View Full Version : Starting Narration for a Doc

01-09-2005, 05:16 PM
Im curious as to the beginning process of writing and recording narration. We are starting to edit our doc and the questions aobut narration keep coming up. Anyone here know where we should begin? Are there any good books on narration, internet sites or documents that can put us on the right path?


01-12-2005, 04:15 PM
The less narration, the better. Sounds like you're doing the narration last, after doing the cut. IMHO, that's the way to go. It means you're telling the story first and using the narrator to cover gaps.

Try to tell the story thru the people you've filmed, leaving narration to fill in the gaps. That is, unless the narrator is an important part of the story.

As an example, my current doc has a narrator who grew up in the same kind of cult I'm filming. Her insights are an integral part of the story, but still, her narration comprises less than 3 minutes total of the 90 minutes. Even so, or perhaps because, her V.O. is extremely powerful. To me, narration is like talking heads - cover it with b roll whenever possible.

01-15-2005, 09:34 AM
Get a good writing program.
Final Draft AV works for docs.
There's freeware out there too.
One side audio,---one side video.
In this case video description doesn't have to be detailed as I think you have your pictures assembled.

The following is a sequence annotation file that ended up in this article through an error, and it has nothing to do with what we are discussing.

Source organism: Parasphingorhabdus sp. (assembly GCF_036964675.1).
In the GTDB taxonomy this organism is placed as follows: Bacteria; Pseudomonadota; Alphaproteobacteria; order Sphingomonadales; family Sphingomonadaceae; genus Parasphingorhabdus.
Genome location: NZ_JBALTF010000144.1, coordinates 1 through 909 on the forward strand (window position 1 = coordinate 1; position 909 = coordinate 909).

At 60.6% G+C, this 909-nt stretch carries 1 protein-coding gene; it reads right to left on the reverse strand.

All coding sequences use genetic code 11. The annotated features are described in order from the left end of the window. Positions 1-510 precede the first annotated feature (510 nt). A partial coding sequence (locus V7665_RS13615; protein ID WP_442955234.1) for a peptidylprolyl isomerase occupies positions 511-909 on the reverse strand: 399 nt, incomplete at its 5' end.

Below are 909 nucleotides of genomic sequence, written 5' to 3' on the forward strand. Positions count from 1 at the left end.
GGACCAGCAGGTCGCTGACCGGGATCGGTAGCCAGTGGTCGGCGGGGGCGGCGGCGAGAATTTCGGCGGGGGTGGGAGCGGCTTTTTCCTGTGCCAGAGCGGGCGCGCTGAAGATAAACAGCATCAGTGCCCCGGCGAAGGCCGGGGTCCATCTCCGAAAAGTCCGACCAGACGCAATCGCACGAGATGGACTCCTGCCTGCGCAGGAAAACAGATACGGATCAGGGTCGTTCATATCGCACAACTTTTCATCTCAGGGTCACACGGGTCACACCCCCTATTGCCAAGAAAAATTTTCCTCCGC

Get comfortable,---and view you project.
Economized your words.
There's a saying among writers, "I would have made it shorter, but I didn't have time."
Writing short is a learned skill. And it is not easy.
Trim, Trim Trim. Don't ramble. Be stingy with your words.
Don't use three when one will do.
Watch video and see what it's saying,---then add to it with voice over.
If the pictures are saying something,---don't state the obvious.
Let your pictures do the talking!
Use voice over to clafify and to support.
Silence is OK! Maybe not for radio but for video and film it's OK.
You still have natural sound, music and pictures.
See voice over as another element,---and not usually the main one.
In short,---write tight and keep that narrator on a short leash.
Pay him/her by the word as an incentive.
Also,---have some damn fun!!!